“In the history of Western civilization forests represent an outlying realm of opacity which has allowed that civilization to estrange itself, enchant itself, terrify itself, ironize itself, in short to project into the forest’s shadows its secret and innermost anxieties.”
Robert Pogue Harrison
The boreal forest has been one of my abiding subjects. In this project I worked towards an aesthetic of embodiment, creating metaphors for establishing a strong human presence within the landscape. This involves creating spaces that incorporate many things: memories, dreams, pleasures and sometimes feelings of estrangement and even terror.
As a white person of European descent my artistic practice involves tracing the many roles the forest has played in the Western imagination, and the historical and current practices that affect the boreal forest, the landscape that has shaped me. My childhood was marked by a freedom to explore wilderness areas in northern Manitoba and other parts of Canada. This land with its flora, fauna, and indigenous and settler populations is a potent presence in most of my work. The fact that present day forests are under stress and are disappearing makes exploring the narratives of colonial histories a necessary part of my practice.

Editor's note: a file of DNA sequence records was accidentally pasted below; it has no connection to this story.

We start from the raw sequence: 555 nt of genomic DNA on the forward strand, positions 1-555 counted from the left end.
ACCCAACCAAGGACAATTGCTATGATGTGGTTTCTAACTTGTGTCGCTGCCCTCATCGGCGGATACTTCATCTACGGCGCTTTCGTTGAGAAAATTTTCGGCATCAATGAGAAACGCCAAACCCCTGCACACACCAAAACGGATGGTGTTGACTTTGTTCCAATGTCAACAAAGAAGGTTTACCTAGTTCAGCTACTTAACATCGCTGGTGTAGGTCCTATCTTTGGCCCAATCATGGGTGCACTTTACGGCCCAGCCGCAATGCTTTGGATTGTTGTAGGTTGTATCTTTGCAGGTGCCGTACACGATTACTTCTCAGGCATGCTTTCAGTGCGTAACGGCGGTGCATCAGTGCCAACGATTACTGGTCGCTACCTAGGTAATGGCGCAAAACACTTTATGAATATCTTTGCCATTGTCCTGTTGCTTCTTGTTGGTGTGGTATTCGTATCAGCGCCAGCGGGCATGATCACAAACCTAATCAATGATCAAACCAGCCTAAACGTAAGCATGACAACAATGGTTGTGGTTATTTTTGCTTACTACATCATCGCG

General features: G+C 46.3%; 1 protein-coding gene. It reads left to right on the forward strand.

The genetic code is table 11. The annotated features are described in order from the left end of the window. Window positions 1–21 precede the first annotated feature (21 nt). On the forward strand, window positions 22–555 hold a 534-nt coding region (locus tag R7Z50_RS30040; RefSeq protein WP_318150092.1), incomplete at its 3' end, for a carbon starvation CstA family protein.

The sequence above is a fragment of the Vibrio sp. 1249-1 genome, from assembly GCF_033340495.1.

In the Acteon Project I use a classical Greek myth with a long history within European visual traditions, as a means of combining the landscape and the human figure. Rather than re-telling the story I am interested in seeing where my experimentation with the concept of metamorphosis will lead me. By setting the Acteon Project in the boreal forests of Canada, I am able to question the values that went into determining the meanings of the places I came from, values that still influence contemporary euro-Canadian attitudes towards the forests and those who inhabit them.
Patrick Treacy 2016